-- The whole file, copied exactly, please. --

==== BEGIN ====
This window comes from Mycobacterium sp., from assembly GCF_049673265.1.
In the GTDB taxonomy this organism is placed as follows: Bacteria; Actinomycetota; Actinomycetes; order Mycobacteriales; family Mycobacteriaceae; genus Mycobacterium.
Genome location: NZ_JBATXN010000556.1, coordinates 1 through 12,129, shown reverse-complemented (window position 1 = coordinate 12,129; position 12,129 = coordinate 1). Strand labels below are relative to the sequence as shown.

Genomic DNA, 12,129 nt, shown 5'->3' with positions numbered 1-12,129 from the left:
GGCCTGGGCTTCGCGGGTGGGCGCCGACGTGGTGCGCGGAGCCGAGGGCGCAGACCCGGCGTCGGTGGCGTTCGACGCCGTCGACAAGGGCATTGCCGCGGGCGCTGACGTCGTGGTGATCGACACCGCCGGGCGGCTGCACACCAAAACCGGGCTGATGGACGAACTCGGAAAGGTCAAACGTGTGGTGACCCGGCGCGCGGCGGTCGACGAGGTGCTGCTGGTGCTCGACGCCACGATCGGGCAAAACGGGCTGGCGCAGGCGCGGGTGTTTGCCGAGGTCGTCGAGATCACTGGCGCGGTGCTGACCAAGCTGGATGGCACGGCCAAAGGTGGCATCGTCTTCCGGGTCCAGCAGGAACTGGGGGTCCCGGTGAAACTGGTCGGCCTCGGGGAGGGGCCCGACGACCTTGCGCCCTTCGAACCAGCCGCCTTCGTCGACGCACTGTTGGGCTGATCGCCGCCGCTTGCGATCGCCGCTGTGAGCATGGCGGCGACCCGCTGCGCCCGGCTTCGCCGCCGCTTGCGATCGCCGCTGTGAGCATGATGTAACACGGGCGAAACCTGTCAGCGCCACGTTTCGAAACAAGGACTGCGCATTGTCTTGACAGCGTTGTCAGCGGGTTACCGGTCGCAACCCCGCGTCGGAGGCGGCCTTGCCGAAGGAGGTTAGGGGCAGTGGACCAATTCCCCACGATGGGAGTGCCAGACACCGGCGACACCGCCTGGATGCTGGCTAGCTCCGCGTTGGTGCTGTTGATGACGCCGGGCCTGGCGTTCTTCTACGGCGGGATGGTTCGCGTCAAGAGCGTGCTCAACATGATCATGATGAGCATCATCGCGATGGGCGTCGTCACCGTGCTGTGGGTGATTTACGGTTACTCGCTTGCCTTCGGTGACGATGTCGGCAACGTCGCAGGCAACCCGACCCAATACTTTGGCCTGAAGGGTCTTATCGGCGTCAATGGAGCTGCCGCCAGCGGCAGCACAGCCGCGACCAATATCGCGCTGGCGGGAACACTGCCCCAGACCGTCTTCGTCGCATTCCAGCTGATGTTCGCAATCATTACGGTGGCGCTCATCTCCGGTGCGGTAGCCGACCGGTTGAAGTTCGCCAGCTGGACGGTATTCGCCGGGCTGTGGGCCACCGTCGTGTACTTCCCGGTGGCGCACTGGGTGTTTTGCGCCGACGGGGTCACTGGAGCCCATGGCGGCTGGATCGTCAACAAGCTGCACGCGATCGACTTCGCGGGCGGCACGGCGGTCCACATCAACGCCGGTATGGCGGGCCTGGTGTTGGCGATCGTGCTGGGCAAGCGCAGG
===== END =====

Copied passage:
This window comes from Mycobacterium sp., from assembly GCF_049673265.1.
In the GTDB taxonomy this organism is placed as follows: Bacteria; Actinomycetota; Actinomycetes; order Mycobacteriales; family Mycobacteriaceae; genus Mycobacterium.
Genome location: NZ_JBATXN010000556.1, coordinates 1 through 12,129, shown reverse-complemented (window position 1 = coordinate 12,129; position 12,129 = coordinate 1). Strand labels below are relative to the sequence as shown.

Genomic DNA, 12,129 nt, shown 5'->3' with positions numbered 1-12,129 from the left:
GGCCTGGGCTTCGCGGGTGGGCGCCGACGTGGTGCGCGGAGCCGAGGGCGCAGACCCGGCGTCGGTGGCGTTCGACGCCGTCGACAAGGGCATTGCCGCGGGCGCTGACGTCGTGGTGATCGACACCGCCGGGCGGCTGCACACCAAAACCGGGCTGATGGACGAACTCGGAAAGGTCAAACGTGTGGTGACCCGGCGCGCGGCGGTCGACGAGGTGCTGCTGGTGCTCGACGCCACGATCGGGCAAAACGGGCTGGCGCAGGCGCGGGTGTTTGCCGAGGTCGTCGAGATCACTGGCGCGGTGCTGACCAAGCTGGATGGCACGGCCAAAGGTGGCATCGTCTTCCGGGTCCAGCAGGAACTGGGGGTCCCGGTGAAACTGGTCGGCCTCGGGGAGGGGCCCGACGACCTTGCGCCCTTCGAACCAGCCGCCTTCGTCGACGCACTGTTGGGCTGATCGCCGCCGCTTGCGATCGCCGCTGTGAGCATGGCGGCGACCCGCTGCGCCCGGCTTCGCCGCCGCTTGCGATCGCCGCTGTGAGCATGATGTAACACGGGCGAAACCTGTCAGCGCCACGTTTCGAAACAAGGACTGCGCATTGTCTTGACAGCGTTGTCAGCGGGTTACCGGTCGCAACCCCGCGTCGGAGGCGGCCTTGCCGAAGGAGGTTAGGGGCAGTGGACCAATTCCCCACGATGGGAGTGCCAGACACCGGCGACACCGCCTGGATGCTGGCTAGCTCCGCGTTGGTGCTGTTGATGACGCCGGGCCTGGCGTTCTTCTACGGCGGGATGGTTCGCGTCAAGAGCGTGCTCAACATGATCATGATGAGCATCATCGCGATGGGCGTCGTCACCGTGCTGTGGGTGATTTACGGTTACTCGCTTGCCTTCGGTGACGATGTCGGCAACGTCGCAGGCAACCCGACCCAATACTTTGGCCTGAAGGGTCTTATCGGCGTCAATGGAGCTGCCGCCAGCGGCAGCACAGCCGCGACCAATATCGCGCTGGCGGGAACACTGCCCCAGACCGTCTTCGTCGCATTCCAGCTGATGTTCGCAATCATTACGGTGGCGCTCATCTCCGGTGCGGTAGCCGACCGGTTGAAGTTCGCCAGCTGGACGGTATTCGCCGGGCTGTGGGCCACCGTCGTGTACTTCCCGGTGGCGCACTGGGTGTTTTGCGCCGACGGGGTCACTGGAGCCCATGGCGGCTGGATCGTCAACAAGCTGCACGCGATCGACTTCGCGGGCGGCACGGCGGTCCACATCAACGCCGGTATGGCGGGCCTGGTGTTGGCGATCGTGCTGGGCAAGCGCAGG